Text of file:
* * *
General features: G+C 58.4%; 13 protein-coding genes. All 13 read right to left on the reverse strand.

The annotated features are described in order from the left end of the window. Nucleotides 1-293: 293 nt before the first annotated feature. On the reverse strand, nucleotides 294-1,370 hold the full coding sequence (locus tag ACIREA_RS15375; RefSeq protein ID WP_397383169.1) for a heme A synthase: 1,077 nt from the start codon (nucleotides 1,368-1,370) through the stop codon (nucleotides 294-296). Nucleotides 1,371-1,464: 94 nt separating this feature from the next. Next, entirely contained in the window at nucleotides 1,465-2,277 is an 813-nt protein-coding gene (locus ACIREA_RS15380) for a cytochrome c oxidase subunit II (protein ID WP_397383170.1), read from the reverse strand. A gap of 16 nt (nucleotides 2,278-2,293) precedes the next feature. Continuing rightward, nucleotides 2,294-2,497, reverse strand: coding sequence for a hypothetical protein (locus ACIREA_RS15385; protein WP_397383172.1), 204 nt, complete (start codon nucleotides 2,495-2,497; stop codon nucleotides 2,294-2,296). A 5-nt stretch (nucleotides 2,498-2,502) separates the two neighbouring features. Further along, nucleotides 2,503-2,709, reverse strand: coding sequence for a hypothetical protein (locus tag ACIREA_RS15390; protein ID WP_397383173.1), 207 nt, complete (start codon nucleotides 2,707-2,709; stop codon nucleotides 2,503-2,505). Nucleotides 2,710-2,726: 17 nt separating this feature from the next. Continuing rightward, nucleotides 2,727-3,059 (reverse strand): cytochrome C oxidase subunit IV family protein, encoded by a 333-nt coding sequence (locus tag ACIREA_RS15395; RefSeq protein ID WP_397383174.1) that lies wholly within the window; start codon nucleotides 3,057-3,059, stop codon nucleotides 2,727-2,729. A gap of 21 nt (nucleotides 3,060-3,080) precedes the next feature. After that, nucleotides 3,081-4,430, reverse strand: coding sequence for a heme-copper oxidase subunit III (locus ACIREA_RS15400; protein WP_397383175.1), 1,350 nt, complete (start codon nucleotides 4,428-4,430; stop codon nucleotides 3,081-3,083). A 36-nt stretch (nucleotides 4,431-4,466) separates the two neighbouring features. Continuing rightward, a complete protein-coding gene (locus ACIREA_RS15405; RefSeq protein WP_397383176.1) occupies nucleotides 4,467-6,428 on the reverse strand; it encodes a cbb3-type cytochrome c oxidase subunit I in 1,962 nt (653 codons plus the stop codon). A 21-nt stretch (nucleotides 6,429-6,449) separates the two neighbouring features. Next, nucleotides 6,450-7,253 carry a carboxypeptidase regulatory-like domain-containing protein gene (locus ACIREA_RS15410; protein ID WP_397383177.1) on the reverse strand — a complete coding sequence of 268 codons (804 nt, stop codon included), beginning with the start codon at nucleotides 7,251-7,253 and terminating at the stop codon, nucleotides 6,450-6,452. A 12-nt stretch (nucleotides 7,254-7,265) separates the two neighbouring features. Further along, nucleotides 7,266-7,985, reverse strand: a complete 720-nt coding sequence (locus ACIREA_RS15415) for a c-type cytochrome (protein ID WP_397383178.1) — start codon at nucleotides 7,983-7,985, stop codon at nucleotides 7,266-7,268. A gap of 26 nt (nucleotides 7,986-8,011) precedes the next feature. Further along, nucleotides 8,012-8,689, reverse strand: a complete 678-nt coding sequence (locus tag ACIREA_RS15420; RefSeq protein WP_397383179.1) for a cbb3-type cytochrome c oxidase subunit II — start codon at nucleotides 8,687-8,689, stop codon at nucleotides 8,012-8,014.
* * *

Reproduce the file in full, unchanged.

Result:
General features: G+C 58.4%; 13 protein-coding genes. All 13 read right to left on the reverse strand.

The annotated features are described in order from the left end of the window. Nucleotides 1-293: 293 nt before the first annotated feature. On the reverse strand, nucleotides 294-1,370 hold the full coding sequence (locus tag ACIREA_RS15375; RefSeq protein ID WP_397383169.1) for a heme A synthase: 1,077 nt from the start codon (nucleotides 1,368-1,370) through the stop codon (nucleotides 294-296). Nucleotides 1,371-1,464: 94 nt separating this feature from the next. Next, entirely contained in the window at nucleotides 1,465-2,277 is an 813-nt protein-coding gene (locus ACIREA_RS15380) for a cytochrome c oxidase subunit II (protein ID WP_397383170.1), read from the reverse strand. A gap of 16 nt (nucleotides 2,278-2,293) precedes the next feature. Continuing rightward, nucleotides 2,294-2,497, reverse strand: coding sequence for a hypothetical protein (locus ACIREA_RS15385; protein WP_397383172.1), 204 nt, complete (start codon nucleotides 2,495-2,497; stop codon nucleotides 2,294-2,296). A 5-nt stretch (nucleotides 2,498-2,502) separates the two neighbouring features. Further along, nucleotides 2,503-2,709, reverse strand: coding sequence for a hypothetical protein (locus tag ACIREA_RS15390; protein ID WP_397383173.1), 207 nt, complete (start codon nucleotides 2,707-2,709; stop codon nucleotides 2,503-2,505). Nucleotides 2,710-2,726: 17 nt separating this feature from the next. Continuing rightward, nucleotides 2,727-3,059 (reverse strand): cytochrome C oxidase subunit IV family protein, encoded by a 333-nt coding sequence (locus tag ACIREA_RS15395; RefSeq protein ID WP_397383174.1) that lies wholly within the window; start codon nucleotides 3,057-3,059, stop codon nucleotides 2,727-2,729. A gap of 21 nt (nucleotides 3,060-3,080) precedes the next feature. After that, nucleotides 3,081-4,430, reverse strand: coding sequence for a heme-copper oxidase subunit III (locus ACIREA_RS15400; protein WP_397383175.1), 1,350 nt, complete (start codon nucleotides 4,428-4,430; stop codon nucleotides 3,081-3,083). A 36-nt stretch (nucleotides 4,431-4,466) separates the two neighbouring features. Continuing rightward, a complete protein-coding gene (locus ACIREA_RS15405; RefSeq protein WP_397383176.1) occupies nucleotides 4,467-6,428 on the reverse strand; it encodes a cbb3-type cytochrome c oxidase subunit I in 1,962 nt (653 codons plus the stop codon). A 21-nt stretch (nucleotides 6,429-6,449) separates the two neighbouring features. Next, nucleotides 6,450-7,253 carry a carboxypeptidase regulatory-like domain-containing protein gene (locus ACIREA_RS15410; protein ID WP_397383177.1) on the reverse strand — a complete coding sequence of 268 codons (804 nt, stop codon included), beginning with the start codon at nucleotides 7,251-7,253 and terminating at the stop codon, nucleotides 6,450-6,452. A 12-nt stretch (nucleotides 7,254-7,265) separates the two neighbouring features. Further along, nucleotides 7,266-7,985, reverse strand: a complete 720-nt coding sequence (locus ACIREA_RS15415) for a c-type cytochrome (protein ID WP_397383178.1) — start codon at nucleotides 7,983-7,985, stop codon at nucleotides 7,266-7,268. A gap of 26 nt (nucleotides 7,986-8,011) precedes the next feature. Further along, nucleotides 8,012-8,689, reverse strand: a complete 678-nt coding sequence (locus tag ACIREA_RS15420; RefSeq protein WP_397383179.1) for a cbb3-type cytochrome c oxidase subunit II — start codon at nucleotides 8,687-8,689, stop codon at nucleotides 8,012-8,014.